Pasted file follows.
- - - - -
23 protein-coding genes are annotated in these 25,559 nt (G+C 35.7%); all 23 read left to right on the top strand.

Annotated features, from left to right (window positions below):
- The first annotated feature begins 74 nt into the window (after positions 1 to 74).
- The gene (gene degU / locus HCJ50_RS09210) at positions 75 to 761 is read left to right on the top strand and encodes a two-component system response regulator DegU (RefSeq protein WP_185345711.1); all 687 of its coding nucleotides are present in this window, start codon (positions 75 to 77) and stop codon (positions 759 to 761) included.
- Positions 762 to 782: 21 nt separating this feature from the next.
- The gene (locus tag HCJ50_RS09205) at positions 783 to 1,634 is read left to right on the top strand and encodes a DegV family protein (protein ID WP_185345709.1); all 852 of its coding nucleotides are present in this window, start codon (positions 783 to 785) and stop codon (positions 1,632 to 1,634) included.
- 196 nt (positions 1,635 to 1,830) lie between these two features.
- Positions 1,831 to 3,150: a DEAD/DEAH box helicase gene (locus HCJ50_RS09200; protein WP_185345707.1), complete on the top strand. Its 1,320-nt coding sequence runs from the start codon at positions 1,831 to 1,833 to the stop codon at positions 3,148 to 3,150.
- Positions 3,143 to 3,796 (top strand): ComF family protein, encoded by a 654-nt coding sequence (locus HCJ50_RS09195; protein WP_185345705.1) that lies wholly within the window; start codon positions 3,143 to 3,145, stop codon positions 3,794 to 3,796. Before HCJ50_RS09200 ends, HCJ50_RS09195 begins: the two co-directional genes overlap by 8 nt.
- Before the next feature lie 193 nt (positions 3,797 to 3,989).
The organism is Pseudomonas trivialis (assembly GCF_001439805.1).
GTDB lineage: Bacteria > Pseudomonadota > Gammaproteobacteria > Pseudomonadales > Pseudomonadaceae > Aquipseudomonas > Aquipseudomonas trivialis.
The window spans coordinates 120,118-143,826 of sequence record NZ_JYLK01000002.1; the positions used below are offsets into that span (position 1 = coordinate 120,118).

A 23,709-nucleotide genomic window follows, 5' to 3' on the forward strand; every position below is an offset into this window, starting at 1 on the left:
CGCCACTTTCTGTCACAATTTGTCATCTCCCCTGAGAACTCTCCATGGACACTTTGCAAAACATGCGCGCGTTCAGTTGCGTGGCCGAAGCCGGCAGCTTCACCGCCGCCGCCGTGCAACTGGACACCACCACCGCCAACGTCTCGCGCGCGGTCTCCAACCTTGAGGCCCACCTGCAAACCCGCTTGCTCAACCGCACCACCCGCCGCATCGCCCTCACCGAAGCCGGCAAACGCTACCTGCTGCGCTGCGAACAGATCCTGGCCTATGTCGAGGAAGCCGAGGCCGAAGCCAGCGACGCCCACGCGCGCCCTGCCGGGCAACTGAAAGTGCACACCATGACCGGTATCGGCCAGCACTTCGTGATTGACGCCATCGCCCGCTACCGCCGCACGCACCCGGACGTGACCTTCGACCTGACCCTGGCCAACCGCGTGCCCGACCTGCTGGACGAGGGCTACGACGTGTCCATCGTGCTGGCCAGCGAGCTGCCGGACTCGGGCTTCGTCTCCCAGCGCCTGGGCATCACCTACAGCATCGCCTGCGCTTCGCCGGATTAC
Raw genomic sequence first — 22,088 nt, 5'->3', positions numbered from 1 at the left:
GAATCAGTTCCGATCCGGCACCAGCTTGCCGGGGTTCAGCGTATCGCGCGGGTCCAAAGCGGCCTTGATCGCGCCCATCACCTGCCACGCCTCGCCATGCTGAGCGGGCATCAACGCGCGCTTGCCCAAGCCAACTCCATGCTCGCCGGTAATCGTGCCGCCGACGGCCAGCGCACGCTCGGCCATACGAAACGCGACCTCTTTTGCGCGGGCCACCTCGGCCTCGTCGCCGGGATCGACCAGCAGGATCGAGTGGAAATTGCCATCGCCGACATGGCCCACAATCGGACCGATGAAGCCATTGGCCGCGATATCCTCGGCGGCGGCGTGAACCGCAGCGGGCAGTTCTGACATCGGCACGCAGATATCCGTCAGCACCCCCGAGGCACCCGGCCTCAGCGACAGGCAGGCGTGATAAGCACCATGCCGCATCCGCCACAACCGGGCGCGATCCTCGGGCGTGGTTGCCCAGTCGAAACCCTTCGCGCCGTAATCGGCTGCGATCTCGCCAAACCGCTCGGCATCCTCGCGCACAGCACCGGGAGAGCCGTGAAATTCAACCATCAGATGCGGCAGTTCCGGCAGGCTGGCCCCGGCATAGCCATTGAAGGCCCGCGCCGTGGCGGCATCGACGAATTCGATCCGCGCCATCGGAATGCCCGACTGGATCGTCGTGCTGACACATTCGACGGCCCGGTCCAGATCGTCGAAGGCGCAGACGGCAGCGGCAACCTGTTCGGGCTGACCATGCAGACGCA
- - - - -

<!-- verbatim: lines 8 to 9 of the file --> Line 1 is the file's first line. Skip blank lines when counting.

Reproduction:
- Positions 1,831 to 3,150: a DEAD/DEAH box helicase gene (locus HCJ50_RS09200; protein WP_185345707.1), complete on the top strand. Its 1,320-nt coding sequence runs from the start codon at positions 1,831 to 1,833 to the stop codon at positions 3,148 to 3,150.
- Positions 3,143 to 3,796 (top strand): ComF family protein, encoded by a 654-nt coding sequence (locus HCJ50_RS09195; protein WP_185345705.1) that lies wholly within the window; start codon positions 3,143 to 3,145, stop codon positions 3,794 to 3,796. Before HCJ50_RS09200 ends, HCJ50_RS09195 begins: the two co-directional genes overlap by 8 nt.